The question to ask yourself when creating an object is this:

- How can I define what this object is meant to represent?

The question to ask yourself when creating this field is:

- Does the data this field contains apply to this specific object?

If an account represents a company and a contact represents a person, how do we define a person's role within a company? They may have one role of ten. The proper, and more scalable way to represent a role of a person working for a given account would be to use a junction object to connect Accounts and Contacts. SFDC offers this object out of the box and it's called a Contact Role. It's really a junction between an Account and a Contact.

Another great example of a junction object is competitors. Let's say you are selling to an account called Nike and you want to understand their competitor. Many companies will add an account lookup and populate the value with Adidas. Seems simple, however, there is one glaring problem: Nike also competes with Reebok, Puma and New Balance in addition to the hundred or so other brands.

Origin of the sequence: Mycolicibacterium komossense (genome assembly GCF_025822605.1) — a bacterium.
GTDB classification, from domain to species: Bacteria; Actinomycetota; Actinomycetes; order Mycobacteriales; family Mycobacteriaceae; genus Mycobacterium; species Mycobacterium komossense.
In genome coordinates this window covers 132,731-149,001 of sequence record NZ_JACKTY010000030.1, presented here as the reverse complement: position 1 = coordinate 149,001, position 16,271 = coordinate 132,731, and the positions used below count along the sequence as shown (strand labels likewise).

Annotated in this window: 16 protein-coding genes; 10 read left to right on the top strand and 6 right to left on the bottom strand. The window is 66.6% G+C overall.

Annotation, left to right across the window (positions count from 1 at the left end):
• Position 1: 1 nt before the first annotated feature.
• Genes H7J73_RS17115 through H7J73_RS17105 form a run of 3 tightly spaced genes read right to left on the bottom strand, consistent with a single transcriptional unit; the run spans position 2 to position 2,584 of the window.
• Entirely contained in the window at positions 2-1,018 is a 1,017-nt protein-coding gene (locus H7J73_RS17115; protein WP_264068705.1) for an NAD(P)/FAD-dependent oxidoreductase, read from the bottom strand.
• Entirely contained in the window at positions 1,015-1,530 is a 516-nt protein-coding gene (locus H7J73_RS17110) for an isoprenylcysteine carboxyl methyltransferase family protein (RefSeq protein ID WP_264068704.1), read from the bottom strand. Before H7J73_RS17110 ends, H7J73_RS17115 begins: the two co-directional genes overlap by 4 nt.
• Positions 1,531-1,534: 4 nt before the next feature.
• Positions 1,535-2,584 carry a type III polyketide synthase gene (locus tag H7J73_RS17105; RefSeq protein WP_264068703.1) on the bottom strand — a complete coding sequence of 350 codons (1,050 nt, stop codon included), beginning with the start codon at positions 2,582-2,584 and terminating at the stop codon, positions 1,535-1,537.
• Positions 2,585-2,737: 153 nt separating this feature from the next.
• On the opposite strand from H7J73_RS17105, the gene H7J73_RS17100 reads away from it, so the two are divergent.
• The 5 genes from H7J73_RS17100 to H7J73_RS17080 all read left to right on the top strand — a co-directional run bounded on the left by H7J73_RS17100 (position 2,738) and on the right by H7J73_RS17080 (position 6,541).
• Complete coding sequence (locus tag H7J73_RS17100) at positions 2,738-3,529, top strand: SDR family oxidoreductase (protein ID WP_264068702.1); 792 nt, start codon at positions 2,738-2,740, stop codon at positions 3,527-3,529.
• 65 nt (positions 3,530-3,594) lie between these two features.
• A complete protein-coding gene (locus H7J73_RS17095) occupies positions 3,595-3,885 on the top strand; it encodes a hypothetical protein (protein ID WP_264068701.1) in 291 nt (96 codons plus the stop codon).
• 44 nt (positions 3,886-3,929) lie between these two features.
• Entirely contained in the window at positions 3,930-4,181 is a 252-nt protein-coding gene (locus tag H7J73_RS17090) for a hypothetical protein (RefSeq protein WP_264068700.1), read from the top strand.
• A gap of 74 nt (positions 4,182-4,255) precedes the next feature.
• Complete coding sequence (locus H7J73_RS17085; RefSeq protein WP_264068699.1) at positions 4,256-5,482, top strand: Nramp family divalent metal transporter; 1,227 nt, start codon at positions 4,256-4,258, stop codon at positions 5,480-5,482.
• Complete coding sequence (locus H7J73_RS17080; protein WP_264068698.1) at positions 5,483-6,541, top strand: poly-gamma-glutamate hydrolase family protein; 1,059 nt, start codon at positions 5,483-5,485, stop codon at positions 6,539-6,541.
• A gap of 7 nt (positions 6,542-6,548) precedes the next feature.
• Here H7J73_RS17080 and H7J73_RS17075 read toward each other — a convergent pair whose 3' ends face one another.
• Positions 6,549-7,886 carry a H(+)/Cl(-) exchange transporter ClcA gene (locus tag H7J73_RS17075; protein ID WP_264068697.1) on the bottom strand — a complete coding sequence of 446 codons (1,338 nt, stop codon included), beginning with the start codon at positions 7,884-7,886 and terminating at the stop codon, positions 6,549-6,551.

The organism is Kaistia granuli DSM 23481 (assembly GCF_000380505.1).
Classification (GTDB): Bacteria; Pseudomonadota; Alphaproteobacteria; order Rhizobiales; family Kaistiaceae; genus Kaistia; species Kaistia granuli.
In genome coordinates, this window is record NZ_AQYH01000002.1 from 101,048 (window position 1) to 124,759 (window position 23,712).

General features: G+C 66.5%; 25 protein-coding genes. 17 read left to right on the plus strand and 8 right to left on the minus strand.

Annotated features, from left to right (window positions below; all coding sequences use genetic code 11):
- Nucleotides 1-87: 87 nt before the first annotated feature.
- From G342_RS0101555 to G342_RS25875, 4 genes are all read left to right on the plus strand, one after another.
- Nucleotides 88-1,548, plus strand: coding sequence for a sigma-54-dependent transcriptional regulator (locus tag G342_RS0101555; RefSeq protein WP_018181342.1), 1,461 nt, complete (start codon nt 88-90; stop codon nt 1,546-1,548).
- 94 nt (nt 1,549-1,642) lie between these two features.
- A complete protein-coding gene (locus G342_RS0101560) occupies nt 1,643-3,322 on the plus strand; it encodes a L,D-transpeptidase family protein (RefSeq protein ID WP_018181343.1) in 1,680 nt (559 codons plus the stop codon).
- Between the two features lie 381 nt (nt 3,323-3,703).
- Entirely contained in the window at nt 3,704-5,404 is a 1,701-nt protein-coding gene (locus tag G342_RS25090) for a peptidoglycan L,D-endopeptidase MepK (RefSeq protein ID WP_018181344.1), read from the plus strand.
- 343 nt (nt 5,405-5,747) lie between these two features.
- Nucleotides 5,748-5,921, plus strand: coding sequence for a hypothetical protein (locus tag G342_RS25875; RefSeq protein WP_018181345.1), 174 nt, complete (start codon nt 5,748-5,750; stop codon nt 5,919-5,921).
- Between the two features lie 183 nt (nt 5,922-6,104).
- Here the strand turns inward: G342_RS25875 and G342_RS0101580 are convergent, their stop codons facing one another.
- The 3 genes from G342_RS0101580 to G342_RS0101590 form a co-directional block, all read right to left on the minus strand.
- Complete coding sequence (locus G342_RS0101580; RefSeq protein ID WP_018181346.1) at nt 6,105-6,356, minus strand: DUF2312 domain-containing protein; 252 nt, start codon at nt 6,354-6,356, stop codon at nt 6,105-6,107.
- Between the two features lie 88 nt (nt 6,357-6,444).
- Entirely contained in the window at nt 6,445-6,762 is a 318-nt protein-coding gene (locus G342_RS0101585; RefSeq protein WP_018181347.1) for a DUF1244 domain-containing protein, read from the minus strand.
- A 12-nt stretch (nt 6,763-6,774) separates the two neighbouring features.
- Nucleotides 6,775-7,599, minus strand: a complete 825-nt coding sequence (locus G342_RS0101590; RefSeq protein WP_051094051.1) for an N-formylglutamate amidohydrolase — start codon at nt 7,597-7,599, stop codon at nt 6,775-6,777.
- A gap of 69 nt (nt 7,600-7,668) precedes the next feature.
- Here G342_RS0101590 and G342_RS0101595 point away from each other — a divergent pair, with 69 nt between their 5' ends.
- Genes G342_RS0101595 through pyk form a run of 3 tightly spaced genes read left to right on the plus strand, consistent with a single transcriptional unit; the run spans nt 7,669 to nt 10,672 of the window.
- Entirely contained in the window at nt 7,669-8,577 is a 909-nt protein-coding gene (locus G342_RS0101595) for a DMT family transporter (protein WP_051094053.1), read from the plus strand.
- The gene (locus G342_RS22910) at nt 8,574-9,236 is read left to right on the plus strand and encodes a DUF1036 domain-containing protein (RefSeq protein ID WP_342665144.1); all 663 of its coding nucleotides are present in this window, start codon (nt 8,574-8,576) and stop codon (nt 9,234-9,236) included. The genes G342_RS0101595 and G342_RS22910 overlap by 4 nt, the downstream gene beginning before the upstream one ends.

What's the solution?

The way you'd fix this situation is to create a junction object called a Competitor. The competitor would link Nike to Adidas and would also link Adidas back to Nike. If you had gone with the simple method of a lookup field that information would only really be reportable on the Nike account but if you go Adidas there's no guarantee that Nike would show up, much less the hundred other brands.

This is a common example we see of SFDC admins making decisions because they're easy but are far from optimal. There's no chance that creating this field will bring down the system but it limits your ability to scale down the road.

To sum up the last 1,000 words it's critical that you as an administrator understand how objects work, how they relate and more importantly what they specifically represent. Doing this will help you build better systems that are cleaner, simpler to navigate and are designed for scale.